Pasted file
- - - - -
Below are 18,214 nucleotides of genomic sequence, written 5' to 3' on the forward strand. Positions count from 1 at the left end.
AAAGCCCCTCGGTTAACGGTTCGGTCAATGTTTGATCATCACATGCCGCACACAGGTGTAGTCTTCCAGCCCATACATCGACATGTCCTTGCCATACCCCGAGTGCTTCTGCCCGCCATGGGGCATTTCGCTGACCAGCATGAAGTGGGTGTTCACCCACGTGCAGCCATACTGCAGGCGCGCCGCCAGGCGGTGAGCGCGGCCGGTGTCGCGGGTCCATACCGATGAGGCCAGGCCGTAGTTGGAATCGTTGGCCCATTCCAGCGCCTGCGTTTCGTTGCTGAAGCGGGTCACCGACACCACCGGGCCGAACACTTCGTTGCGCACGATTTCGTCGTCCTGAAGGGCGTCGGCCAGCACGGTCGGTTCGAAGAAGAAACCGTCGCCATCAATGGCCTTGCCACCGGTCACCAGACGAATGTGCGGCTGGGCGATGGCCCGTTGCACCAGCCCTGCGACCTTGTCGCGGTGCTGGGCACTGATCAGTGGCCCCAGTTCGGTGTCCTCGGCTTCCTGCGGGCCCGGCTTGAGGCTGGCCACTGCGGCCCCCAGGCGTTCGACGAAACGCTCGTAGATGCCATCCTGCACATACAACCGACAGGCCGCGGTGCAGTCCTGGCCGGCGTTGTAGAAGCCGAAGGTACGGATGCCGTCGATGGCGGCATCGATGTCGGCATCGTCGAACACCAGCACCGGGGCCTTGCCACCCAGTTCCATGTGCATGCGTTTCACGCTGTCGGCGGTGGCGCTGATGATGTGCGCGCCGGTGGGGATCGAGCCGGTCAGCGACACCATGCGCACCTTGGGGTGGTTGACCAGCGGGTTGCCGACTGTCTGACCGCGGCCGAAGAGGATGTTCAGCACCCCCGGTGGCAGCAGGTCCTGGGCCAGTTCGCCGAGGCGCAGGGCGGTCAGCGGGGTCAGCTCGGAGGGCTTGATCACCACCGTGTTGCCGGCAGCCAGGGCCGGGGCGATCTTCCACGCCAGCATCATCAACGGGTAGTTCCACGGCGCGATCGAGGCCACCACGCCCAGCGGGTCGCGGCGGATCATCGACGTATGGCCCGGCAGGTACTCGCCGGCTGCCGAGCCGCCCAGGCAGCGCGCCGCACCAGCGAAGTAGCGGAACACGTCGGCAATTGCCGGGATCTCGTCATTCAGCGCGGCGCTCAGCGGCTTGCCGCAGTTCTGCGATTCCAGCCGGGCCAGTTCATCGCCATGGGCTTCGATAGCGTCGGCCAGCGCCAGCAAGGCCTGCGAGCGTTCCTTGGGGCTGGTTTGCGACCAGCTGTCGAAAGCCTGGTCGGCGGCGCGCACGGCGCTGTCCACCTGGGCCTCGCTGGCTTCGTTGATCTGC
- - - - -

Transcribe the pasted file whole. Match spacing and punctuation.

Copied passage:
Below are 18,214 nucleotides of genomic sequence, written 5' to 3' on the forward strand. Positions count from 1 at the left end.
AAAGCCCCTCGGTTAACGGTTCGGTCAATGTTTGATCATCACATGCCGCACACAGGTGTAGTCTTCCAGCCCATACATCGACATGTCCTTGCCATACCCCGAGTGCTTCTGCCCGCCATGGGGCATTTCGCTGACCAGCATGAAGTGGGTGTTCACCCACGTGCAGCCATACTGCAGGCGCGCCGCCAGGCGGTGAGCGCGGCCGGTGTCGCGGGTCCATACCGATGAGGCCAGGCCGTAGTTGGAATCGTTGGCCCATTCCAGCGCCTGCGTTTCGTTGCTGAAGCGGGTCACCGACACCACCGGGCCGAACACTTCGTTGCGCACGATTTCGTCGTCCTGAAGGGCGTCGGCCAGCACGGTCGGTTCGAAGAAGAAACCGTCGCCATCAATGGCCTTGCCACCGGTCACCAGACGAATGTGCGGCTGGGCGATGGCCCGTTGCACCAGCCCTGCGACCTTGTCGCGGTGCTGGGCACTGATCAGTGGCCCCAGTTCGGTGTCCTCGGCTTCCTGCGGGCCCGGCTTGAGGCTGGCCACTGCGGCCCCCAGGCGTTCGACGAAACGCTCGTAGATGCCATCCTGCACATACAACCGACAGGCCGCGGTGCAGTCCTGGCCGGCGTTGTAGAAGCCGAAGGTACGGATGCCGTCGATGGCGGCATCGATGTCGGCATCGTCGAACACCAGCACCGGGGCCTTGCCACCCAGTTCCATGTGCATGCGTTTCACGCTGTCGGCGGTGGCGCTGATGATGTGCGCGCCGGTGGGGATCGAGCCGGTCAGCGACACCATGCGCACCTTGGGGTGGTTGACCAGCGGGTTGCCGACTGTCTGACCGCGGCCGAAGAGGATGTTCAGCACCCCCGGTGGCAGCAGGTCCTGGGCCAGTTCGCCGAGGCGCAGGGCGGTCAGCGGGGTCAGCTCGGAGGGCTTGATCACCACCGTGTTGCCGGCAGCCAGGGCCGGGGCGATCTTCCACGCCAGCATCATCAACGGGTAGTTCCACGGCGCGATCGAGGCCACCACGCCCAGCGGGTCGCGGCGGATCATCGACGTATGGCCCGGCAGGTACTCGCCGGCTGCCGAGCCGCCCAGGCAGCGCGCCGCACCAGCGAAGTAGCGGAACACGTCGGCAATTGCCGGGATCTCGTCATTCAGCGCGGCGCTCAGCGGCTTGCCGCAGTTCTGCGATTCCAGCCGGGCCAGTTCATCGCCATGGGCTTCGATAGCGTCGGCCAGCGCCAGCAAGGCCTGCGAGCGTTCCTTGGGGCTGGTTTGCGACCAGCTGTCGAAAGCCTGGTCGGCGGCGCGCACGGCGCTGTCCACCTGGGCCTCGCTGGCTTCGTTGATCTGC